Temporary Closure for ORV Access to Cape Point
Contact: Outer Banks Group, 252-475-9034
Superintendent Barclay Trimble announced today the temporary closure for off-road vehicle (ORV) access of the area located two tenths of a mile south of Ramp 44 to Cape Point.Effective Monday, September 23, 2013, this section of beach is temporarily closed to ORVs for a sea turtle nest protection area.The area remains open for pedestrian access. The nest reached day 55 of the "hatch window" and the area will remain closed to ORVs until the nest hatches.
The sea turtle nest was laid naturally on July 30, 2013 high on the beach near the toe of the dune.Efforts were made to find a route around the backside of the nest but the configuration of the duneline prohibits this action.Normally, depending on the condition of the nest, the protection measures are installed between day 50 – 55 to protect hatchlings that may emerge at any time.This nest was given the greatest amount of time before the closure was installed as specified under the terms of the Off-Road Vehicle Management Plan.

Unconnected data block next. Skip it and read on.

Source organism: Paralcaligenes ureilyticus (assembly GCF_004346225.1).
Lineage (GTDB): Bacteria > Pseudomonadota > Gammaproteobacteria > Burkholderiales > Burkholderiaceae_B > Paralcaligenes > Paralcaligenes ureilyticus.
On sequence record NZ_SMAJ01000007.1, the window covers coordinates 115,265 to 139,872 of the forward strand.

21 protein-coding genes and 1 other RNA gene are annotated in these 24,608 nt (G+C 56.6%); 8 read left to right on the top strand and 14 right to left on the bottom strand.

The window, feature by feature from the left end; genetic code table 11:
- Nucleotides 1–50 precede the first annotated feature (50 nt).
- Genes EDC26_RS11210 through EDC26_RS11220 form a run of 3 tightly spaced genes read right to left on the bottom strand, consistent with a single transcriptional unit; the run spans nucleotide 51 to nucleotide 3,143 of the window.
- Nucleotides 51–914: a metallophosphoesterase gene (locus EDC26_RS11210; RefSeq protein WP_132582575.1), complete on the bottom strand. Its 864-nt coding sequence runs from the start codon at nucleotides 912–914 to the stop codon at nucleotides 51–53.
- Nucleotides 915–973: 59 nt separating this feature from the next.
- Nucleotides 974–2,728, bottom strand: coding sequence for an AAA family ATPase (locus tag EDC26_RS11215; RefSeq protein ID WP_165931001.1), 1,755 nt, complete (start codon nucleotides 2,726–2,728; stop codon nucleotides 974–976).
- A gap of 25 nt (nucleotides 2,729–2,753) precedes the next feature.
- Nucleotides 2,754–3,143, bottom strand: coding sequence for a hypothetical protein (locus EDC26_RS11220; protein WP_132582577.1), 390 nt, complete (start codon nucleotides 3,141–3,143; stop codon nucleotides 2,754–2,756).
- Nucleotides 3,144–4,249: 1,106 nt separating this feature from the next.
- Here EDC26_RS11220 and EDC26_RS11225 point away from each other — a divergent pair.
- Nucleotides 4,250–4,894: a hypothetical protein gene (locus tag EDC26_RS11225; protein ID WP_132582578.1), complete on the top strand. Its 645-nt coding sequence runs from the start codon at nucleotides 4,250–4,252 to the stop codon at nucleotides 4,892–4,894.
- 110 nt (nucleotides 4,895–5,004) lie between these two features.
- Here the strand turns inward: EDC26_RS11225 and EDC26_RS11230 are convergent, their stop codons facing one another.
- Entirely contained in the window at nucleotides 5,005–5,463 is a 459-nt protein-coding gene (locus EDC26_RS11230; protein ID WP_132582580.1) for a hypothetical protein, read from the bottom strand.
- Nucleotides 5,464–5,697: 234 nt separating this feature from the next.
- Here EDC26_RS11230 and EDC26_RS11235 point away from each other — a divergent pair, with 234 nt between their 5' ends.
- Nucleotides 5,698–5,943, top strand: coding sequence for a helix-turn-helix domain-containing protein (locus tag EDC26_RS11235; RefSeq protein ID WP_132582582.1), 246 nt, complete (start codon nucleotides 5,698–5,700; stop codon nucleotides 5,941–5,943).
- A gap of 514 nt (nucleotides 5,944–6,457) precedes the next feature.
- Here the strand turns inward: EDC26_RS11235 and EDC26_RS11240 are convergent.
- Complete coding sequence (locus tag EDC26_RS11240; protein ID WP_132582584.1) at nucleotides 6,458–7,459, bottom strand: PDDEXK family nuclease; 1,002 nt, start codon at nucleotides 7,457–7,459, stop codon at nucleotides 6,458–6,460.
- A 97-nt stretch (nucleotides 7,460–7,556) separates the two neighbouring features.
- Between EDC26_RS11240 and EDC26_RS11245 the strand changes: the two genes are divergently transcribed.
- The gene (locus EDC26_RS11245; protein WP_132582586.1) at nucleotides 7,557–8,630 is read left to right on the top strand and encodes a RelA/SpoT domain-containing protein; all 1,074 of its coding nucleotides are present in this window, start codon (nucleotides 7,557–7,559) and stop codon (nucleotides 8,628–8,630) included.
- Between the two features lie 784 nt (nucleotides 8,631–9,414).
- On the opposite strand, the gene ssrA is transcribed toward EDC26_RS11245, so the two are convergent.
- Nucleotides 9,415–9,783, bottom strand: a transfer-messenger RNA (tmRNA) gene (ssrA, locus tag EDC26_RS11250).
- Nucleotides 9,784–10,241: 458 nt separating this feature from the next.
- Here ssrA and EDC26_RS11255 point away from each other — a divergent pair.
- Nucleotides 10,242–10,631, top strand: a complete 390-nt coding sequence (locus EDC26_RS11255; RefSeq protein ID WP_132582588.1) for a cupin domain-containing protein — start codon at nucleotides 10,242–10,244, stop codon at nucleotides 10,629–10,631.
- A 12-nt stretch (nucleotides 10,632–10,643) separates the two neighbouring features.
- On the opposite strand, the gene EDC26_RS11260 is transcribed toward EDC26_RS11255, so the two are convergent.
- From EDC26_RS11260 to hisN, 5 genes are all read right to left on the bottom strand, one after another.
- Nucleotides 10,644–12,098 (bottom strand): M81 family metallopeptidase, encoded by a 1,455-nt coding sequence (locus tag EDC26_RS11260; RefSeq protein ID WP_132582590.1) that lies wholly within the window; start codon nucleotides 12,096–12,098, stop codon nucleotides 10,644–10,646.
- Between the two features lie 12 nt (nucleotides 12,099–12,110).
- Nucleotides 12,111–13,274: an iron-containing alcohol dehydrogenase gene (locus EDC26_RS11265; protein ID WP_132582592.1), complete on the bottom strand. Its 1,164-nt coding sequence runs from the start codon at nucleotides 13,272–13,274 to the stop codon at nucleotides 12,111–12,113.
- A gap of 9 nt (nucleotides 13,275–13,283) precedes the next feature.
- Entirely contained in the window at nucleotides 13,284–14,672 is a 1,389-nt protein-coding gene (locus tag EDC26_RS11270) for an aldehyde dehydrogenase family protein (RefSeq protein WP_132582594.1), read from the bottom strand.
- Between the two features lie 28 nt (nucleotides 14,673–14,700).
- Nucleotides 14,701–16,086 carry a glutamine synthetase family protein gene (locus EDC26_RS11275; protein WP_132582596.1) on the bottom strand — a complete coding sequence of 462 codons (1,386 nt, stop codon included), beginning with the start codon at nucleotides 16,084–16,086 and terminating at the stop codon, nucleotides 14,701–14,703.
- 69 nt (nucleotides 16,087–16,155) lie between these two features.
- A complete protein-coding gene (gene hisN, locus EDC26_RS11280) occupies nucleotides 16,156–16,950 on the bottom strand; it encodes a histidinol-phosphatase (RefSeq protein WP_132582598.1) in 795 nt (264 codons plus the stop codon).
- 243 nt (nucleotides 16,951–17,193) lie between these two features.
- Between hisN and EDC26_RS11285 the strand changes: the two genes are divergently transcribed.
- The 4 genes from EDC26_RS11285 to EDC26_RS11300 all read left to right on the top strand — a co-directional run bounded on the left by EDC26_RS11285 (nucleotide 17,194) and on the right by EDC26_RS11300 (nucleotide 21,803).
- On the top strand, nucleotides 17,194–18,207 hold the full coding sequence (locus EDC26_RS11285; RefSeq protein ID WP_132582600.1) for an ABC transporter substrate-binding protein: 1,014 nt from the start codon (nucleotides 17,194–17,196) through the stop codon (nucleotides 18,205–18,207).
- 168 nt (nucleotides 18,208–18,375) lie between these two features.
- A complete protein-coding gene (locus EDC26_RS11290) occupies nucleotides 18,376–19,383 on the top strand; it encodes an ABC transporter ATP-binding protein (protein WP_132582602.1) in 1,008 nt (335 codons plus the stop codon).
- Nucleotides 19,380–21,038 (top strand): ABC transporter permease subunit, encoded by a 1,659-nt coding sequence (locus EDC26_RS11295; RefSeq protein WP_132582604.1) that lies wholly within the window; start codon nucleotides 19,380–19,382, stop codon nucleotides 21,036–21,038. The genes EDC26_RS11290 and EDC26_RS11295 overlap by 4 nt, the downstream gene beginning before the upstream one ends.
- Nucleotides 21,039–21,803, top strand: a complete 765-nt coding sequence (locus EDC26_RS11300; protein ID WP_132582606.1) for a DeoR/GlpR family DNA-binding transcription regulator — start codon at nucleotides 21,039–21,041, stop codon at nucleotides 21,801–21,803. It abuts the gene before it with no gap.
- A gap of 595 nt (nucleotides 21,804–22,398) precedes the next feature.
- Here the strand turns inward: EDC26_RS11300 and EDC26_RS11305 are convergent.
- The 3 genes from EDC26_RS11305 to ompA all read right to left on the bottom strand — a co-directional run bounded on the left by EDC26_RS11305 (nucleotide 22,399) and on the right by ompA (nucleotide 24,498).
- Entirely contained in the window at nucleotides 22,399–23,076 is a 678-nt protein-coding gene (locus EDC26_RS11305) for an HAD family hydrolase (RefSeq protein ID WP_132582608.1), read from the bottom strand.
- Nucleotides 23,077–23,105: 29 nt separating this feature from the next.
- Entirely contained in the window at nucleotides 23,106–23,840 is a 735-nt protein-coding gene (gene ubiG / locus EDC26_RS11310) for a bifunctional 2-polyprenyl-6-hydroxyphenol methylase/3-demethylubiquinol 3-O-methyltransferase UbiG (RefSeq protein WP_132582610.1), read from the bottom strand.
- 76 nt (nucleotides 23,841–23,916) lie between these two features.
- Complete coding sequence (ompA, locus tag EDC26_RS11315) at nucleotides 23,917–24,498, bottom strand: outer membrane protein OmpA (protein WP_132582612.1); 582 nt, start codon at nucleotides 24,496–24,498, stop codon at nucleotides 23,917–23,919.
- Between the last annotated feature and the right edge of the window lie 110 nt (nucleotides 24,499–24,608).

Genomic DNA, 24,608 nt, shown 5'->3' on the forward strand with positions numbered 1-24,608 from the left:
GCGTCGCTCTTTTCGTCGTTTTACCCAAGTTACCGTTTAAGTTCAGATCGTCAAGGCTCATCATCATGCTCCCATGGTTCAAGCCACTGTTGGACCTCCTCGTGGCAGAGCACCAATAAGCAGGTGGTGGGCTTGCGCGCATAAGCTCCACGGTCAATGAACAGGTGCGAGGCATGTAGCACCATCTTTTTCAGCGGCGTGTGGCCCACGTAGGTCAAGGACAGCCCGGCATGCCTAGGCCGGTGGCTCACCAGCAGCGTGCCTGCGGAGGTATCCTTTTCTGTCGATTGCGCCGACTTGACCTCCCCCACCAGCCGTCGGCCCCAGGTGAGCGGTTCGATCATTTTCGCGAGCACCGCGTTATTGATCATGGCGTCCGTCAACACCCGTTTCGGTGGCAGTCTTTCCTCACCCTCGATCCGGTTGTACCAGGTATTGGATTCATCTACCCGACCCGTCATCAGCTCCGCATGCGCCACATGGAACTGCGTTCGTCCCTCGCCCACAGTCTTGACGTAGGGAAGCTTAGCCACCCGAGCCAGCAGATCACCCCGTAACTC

The Seashore has experienced a record number of sea turtle nests in the 2013 season with a total of 252 nests.So far, the warm sands and sunny conditions have been conducive to timely nest hatches this season.The nest protection area resulting in this closure will be monitoring daily for a natural hatch.Once the hatch occurs, the nest will be excavated after several days to allow for any remaining hatchlings to emerge.The contents of the nests will be inventoried and the protection area removed which will reopen ORV access at that time.
For more information on beach access, check Google Earth maps at:
http://www.nps.gov/caha/planyourvisit/off-road-vehicle-use.htmor call 252-473-2111.
Did You Know?
The beaches along Cape Hatteras National Seashore sparkle at night. When you kick the sand, you disturb tiny dinoflagellates like seasparkle, magnified in the picture to the left. A chemical reaction causes them to glow with a blue-green light.